On the 8th of November 2013, Tacloban City became a city of ruins. Thirteen months later, nothing had really changed, except for some establishments that have reopened for business. But it had somehow changed me on how I view things around me; a paradigm shift.

Thursday, December 4, 2014

A Glimpse of Guiuan, Eastern Samar

Guiuan, Eastern Samar
Guiuan, Eastern Samar

Last month, I got a message from my senior. She told me that I was one of those people from the tower who will be sent to Guiuan, Eastern Samar for a special assignment: To facilitate the take-off and landing of Kalayaan One (the callsign of PNoy's flight).

With only a limited time, I immediately packed my things and off we went to the easternmost province of Visayas.

Thursday, November 27, 2014

Five Misconceptions about Flying

Taxiway Charlie at NAIA

Flying, without a doubt, is the safest and the fastest way of transportation. It makes the economy of the state, and the lives of the people running at a steady pace. I couldn't imagine life without air transportation. Today, more and more people choose to fly due to lower airfare, most especially when airline tickets are on sale.

Working in the aviation field gave me an opportunity to understand on how this industry really works. More so, as a frequent flyer, I always encounter or hear a LOT of scuttlebutts about flying. Here are the five misconceptions and facts about flying.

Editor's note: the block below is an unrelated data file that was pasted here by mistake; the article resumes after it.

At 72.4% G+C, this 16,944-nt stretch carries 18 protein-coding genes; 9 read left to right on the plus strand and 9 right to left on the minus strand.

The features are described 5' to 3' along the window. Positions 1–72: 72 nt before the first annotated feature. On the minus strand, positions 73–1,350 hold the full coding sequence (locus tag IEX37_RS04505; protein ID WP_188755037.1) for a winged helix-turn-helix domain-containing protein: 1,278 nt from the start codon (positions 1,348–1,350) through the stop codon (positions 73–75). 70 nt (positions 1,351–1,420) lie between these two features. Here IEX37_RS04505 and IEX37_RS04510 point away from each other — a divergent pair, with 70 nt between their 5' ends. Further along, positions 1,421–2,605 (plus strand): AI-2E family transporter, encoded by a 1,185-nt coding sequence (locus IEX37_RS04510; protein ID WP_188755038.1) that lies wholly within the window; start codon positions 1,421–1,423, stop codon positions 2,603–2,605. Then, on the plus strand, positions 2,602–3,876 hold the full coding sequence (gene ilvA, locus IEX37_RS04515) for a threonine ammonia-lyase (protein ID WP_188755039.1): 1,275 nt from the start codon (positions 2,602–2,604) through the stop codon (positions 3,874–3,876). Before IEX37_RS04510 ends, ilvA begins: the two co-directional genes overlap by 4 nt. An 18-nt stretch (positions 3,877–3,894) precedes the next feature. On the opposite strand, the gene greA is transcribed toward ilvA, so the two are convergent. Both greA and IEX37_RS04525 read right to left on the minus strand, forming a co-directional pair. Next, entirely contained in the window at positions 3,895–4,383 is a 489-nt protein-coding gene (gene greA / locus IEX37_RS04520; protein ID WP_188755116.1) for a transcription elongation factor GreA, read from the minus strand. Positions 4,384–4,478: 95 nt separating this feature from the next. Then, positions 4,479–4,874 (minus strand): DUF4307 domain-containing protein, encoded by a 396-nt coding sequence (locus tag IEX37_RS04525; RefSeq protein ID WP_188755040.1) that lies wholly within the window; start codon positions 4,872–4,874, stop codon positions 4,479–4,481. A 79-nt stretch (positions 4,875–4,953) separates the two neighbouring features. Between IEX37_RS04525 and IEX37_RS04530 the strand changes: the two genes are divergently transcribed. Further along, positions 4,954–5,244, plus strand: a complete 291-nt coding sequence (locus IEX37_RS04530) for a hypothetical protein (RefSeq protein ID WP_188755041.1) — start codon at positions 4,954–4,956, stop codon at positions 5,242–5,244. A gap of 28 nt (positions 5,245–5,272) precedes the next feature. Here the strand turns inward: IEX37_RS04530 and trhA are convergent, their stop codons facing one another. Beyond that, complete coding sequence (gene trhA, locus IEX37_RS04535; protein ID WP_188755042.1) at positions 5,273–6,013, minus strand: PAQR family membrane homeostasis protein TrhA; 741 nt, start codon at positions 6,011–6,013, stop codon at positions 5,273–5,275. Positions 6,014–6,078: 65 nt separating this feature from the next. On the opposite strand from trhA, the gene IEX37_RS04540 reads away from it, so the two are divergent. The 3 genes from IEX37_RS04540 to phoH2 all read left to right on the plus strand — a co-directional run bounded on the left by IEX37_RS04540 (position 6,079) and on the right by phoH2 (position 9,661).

Tuesday, November 18, 2014

Surfing the Internet Abroad: Globe Data Roaming


I love to travel; it keeps me sane and it allows me to discover more about myself. Going beyond my comfort zone isn't new to me and no one will stop me from discovering new places, exotic cuisines, and exploring new culture. And since everyone's on social media, I couldn't help but to update not just to humble brag but also to update my family and friends about my adventure. I tell you this, updating them through photos and other forms of media is more engaging than just a 160-character text message.

Through this, I wouldn't get tired of hunting for wi-fi spots just to upload a photo on Instagram, locate my lost luggage at the airport, an immediate access to Maps to make your way through the ancient temples in the city, or looking for hotel and restaurant reviews to make my vacation more worth it. 

Make your trip abroad a worry-free experience with Globe Telecom’s P599/day unlimited data roaming available in over 70 countries worldwide with FREE TravelCare insurance of up to P200,000! Check out this infographic and get educated. Visit bit.ly/globedataroaming for more details!

Sunday, November 16, 2014

Seven Things You Should Know about Saigon

Busy motorways.

Saigon or Ho Chi Minh City is not just about sunlights, moons, joined forces from the gods of fortune, midnights, and high noons. It is the center of trade, commerce, and industry, making it as an important hub of Vietnam. It is also the home of 7.5 million people. Like Metro Manila, Saigon is a bustling metropolis sans the ubiquitous Philippine jeepneys, westernized commercial districts, and a mass transportation system (currently on the works as of this writing).

Here are the 7 things that you should know about Saigon and I hope that this post will serve as a guide for those who are planning to visit Saigon.